Wednesday, July 16, 2008

Musical Immersion

This week at Chautauqua finds me immersed in music. It’s usually a good feeling, but at around 1:00 today I felt like I was about to drown. After an hour of personal practice time, an hour playing with Deborah, and 2 1-hour coaching sessions I was mentally and physically exhausted.

The best piece of advice today came from this morning’s coach Arie, a soft-spoken Israeli who is a professional cellist and who heads up the music program here. When I explained why I was playing one section of our Brahms sonata tentatively for fear of making a mistake, he said, “It’s a dance, a minuet, so you must smile and just play through the mistake. It will never matter.”

And later Bill talked about the difference between practice mentality and performance mentality. To stay focused and engaged, you must have the same discipline you have in meditation where you focus only on the present note, not the one you just played incorrectly or the one you are worried about in the next measure.

The best news of the day is that practice cabin #59 is now air-conditioned. I signed up to practice there because it had the best piano, recognizing that it was the only cabin that remained un-air-conditioned. You can see the beautiful new windows and the space in the wall reserved for the air-conditioner. As it warms up here, it will be nice to be able to stay cool.

My afternoon’s music consisted of attending a master class given by Rebecca Pennys, a renowned pianist. She tends to be somewhat brutal but entertaining in her comments to the young students, who all come in knowing what to expect. They played unbelievably difficult pieces, all from memory. After each performance she offered her critique, ranging from an admonishment not to bounce on the piano bench, a reminder to use posture that holds your body upright and not slouched over the keyboard, advice on using the pedal or not, and on and on and on.

At one point she was actually sitting on the floor and playing the piece on the second Steinway (and had the student doing the same) to demonstrate how much better he could hear with his head above the keyboard.

It was interesting to note that the class of about 20 students was over half Asian and predominantly female. They seems bonded to each other and receptive but somewhat impervious to the stinging comments. They graciously accepted the occasional words of praise.

The biggest surprise of the trip was the fact that our next-door neighbor here is the son of my high-school principal. He is 70 years old and has a vineyard in Westminster, Maryland. His mother of 98 still looks forward each year to her trip to Chautauqua.

I remembered that his mother had been a very strict piano teacher. In fact my friend Kay used to get dropped off for her lesson and hide in the front shrubbery instead of going in to take her lesson. Of course she was the same person who was sneaking out her bedroom window just a few years later.

Anyway, we have been invited to a Labor Day wine-tasting at this guy’s farm, complete with the music of Bruckner in the background. What a small world.

Tonight’s entertainment is a troupe of Chinese acrobats who will be performing in the amphitheater. Then it’s home to bed so we can begin another day here at Chautauqua.


Blogger Mo said...

Air conditioning, wine-tasting, and Chinese acrobats--sounds like a pretty fantastic day to me :)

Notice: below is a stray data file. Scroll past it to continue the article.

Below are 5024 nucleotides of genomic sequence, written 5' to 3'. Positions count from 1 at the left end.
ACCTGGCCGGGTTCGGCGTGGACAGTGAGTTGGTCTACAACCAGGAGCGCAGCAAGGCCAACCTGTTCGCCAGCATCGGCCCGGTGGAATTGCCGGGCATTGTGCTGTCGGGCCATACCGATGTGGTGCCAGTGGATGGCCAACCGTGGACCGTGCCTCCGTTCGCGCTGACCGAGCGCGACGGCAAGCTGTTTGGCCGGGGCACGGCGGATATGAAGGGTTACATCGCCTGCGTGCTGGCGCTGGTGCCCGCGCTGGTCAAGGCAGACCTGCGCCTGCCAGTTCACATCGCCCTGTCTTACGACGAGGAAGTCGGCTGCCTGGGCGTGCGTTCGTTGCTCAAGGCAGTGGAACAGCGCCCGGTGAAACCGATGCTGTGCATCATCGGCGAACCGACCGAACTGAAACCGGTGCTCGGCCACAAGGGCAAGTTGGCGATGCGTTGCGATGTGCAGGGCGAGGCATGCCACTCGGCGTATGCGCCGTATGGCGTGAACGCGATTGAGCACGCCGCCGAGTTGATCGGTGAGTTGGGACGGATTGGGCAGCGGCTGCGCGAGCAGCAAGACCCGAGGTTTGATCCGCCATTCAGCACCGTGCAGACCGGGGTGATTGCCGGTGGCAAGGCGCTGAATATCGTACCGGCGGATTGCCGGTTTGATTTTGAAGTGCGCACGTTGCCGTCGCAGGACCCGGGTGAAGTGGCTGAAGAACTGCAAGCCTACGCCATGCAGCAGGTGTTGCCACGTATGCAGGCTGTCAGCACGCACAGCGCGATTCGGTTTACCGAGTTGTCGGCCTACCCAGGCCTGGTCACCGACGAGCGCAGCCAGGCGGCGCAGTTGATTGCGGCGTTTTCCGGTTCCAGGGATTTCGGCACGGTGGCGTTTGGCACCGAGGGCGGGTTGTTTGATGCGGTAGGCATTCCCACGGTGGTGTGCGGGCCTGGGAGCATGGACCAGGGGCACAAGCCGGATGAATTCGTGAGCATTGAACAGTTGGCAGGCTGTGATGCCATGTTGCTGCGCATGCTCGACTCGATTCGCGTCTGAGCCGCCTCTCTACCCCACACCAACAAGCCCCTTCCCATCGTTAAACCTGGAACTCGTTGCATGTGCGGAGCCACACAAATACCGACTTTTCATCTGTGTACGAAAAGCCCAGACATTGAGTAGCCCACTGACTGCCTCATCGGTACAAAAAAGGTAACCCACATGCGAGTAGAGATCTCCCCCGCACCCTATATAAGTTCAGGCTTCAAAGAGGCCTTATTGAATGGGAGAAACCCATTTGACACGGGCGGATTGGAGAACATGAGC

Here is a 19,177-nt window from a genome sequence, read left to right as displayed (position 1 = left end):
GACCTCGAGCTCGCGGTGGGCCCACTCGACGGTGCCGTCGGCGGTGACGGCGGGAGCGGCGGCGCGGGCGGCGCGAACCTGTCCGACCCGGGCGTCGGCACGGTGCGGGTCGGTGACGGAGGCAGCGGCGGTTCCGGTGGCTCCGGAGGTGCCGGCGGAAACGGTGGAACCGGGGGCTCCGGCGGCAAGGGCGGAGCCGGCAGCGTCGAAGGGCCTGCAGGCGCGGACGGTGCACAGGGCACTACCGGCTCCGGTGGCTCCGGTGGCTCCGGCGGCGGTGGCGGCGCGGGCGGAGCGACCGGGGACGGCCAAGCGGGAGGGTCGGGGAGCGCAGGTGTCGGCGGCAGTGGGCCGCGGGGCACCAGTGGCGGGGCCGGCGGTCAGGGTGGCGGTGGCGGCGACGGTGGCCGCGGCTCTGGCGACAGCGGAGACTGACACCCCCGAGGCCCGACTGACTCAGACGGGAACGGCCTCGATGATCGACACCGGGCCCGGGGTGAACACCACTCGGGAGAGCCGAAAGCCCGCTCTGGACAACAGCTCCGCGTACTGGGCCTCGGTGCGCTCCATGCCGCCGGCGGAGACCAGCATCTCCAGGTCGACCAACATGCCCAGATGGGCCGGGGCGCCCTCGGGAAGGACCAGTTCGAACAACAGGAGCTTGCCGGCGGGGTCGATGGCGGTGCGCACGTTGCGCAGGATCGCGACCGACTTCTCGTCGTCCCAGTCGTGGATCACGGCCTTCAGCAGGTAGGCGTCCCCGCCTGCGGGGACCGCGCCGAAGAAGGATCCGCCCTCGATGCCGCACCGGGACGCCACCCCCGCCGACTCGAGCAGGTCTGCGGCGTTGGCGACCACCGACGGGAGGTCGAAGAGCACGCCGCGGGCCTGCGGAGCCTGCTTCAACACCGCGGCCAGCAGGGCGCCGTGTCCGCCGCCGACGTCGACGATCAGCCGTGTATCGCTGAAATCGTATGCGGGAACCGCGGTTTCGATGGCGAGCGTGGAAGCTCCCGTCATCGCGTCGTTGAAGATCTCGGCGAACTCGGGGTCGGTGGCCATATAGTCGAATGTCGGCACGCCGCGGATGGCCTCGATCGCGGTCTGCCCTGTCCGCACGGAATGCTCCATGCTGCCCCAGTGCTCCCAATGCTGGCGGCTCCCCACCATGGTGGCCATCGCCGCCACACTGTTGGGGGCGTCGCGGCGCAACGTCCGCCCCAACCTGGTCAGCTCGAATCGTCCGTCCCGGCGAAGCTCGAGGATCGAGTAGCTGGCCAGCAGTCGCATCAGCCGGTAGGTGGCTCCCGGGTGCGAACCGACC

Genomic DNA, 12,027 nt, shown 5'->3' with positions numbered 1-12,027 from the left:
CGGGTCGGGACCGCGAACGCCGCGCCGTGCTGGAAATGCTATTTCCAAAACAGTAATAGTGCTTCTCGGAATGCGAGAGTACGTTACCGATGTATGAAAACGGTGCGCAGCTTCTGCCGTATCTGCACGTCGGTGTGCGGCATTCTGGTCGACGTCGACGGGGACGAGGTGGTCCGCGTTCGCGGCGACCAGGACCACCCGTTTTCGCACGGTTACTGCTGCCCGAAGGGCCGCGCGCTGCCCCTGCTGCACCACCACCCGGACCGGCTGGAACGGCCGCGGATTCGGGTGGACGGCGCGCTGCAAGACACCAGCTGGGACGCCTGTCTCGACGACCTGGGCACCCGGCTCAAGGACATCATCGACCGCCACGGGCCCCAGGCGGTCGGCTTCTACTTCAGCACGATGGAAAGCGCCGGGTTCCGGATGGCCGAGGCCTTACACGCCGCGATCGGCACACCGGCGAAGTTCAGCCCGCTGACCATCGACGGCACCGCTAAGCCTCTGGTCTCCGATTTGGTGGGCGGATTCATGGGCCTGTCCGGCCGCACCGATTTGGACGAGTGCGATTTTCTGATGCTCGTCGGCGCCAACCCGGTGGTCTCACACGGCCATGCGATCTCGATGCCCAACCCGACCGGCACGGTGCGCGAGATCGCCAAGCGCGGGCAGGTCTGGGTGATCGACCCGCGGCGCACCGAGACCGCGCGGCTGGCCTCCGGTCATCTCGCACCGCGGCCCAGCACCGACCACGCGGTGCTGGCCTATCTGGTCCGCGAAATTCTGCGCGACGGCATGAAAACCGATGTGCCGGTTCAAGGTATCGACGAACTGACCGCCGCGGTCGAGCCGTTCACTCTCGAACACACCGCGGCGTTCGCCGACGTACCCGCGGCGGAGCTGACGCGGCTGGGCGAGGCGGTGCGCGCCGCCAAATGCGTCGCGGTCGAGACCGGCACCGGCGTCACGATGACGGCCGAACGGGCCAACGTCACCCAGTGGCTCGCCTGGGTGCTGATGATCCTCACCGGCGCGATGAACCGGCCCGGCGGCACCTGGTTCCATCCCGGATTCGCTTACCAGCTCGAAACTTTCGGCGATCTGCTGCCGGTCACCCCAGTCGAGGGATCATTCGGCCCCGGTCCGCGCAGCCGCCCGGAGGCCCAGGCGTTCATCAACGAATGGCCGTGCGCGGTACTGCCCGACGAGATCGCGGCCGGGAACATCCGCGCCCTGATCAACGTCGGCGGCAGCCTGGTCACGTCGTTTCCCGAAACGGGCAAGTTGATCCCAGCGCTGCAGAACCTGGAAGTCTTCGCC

8:14 PM  
Blogger Pauline said...

what does your husband do while you practice? doe she play an instrument too?

9:08 PM  
Blogger Pauline said...

he, not she. i should never try to type when my eyes are too tired to see!

9:09 PM  
Blogger Kristin said...

What an interesting day and an amazing connection with your past. The world is a very small place and getting smaller every day, isn't it?

9:33 PM  
Blogger Barbara said...

Mo -- Fantastic, but exhausting!

Pauline -- My husband is taking 2 writing courses: Write What You Don't Know and Writing Your Way Home. They are taught by very credentialed people and he has lots of homework every day! You would love this place.

Kristin -- Yes, I am constantly being reminded what a small place the world really is!

9:43 PM  
Blogger Kellyann Brown said...

Barbara, your photos are great, I feel as if I am with you there! (Having a wonderful time, of course!)

1:46 AM  
Blogger Reya Mellicker said...

When I lived at Lake Tahoe, I did community theater. As an actor I basically sucked, but I could memorize my lines so I often got cast anyway.

Like you, I wanted to be perfect and dreaded the slightest mistake. The director always suggested that I try to have some fun, but I just couldn't figure out how.

I hope you make a breakthrough this week - practice as long as it feels good and then blow it off, drink iced tea and put your feet up for the rest of the afternoon.

Ari is right - the mistakes will never matter. Never.

Take care of yourself - you still haven't recovered from your bout of headaches, etc. OK?

8:14 AM  
Blogger Barbara said...

Kelly -- So glad you could come along!

Reya -- I think I had sort of a breakthrough today. Despite the persistent mistakes, I realized how much more musical the piece sounds. There is definite progress. I just have to put perfection out of my mind and play from my heart and it will be fine. The thought of a recital still freaks me out a bit though.

You will be pleased to hear the headaches are totally gone. My stomach has been a little rocky a couple of mornings, but that too goes away on its own.

The weather couldn't be more perfect. It's about 80 degrees and breezy. The sun if friendly today.

I finally discovered the well-kept Internet secret. There is Wi-Fi at the Music School office, right next to where I practice.

Miss you!

11:31 AM  

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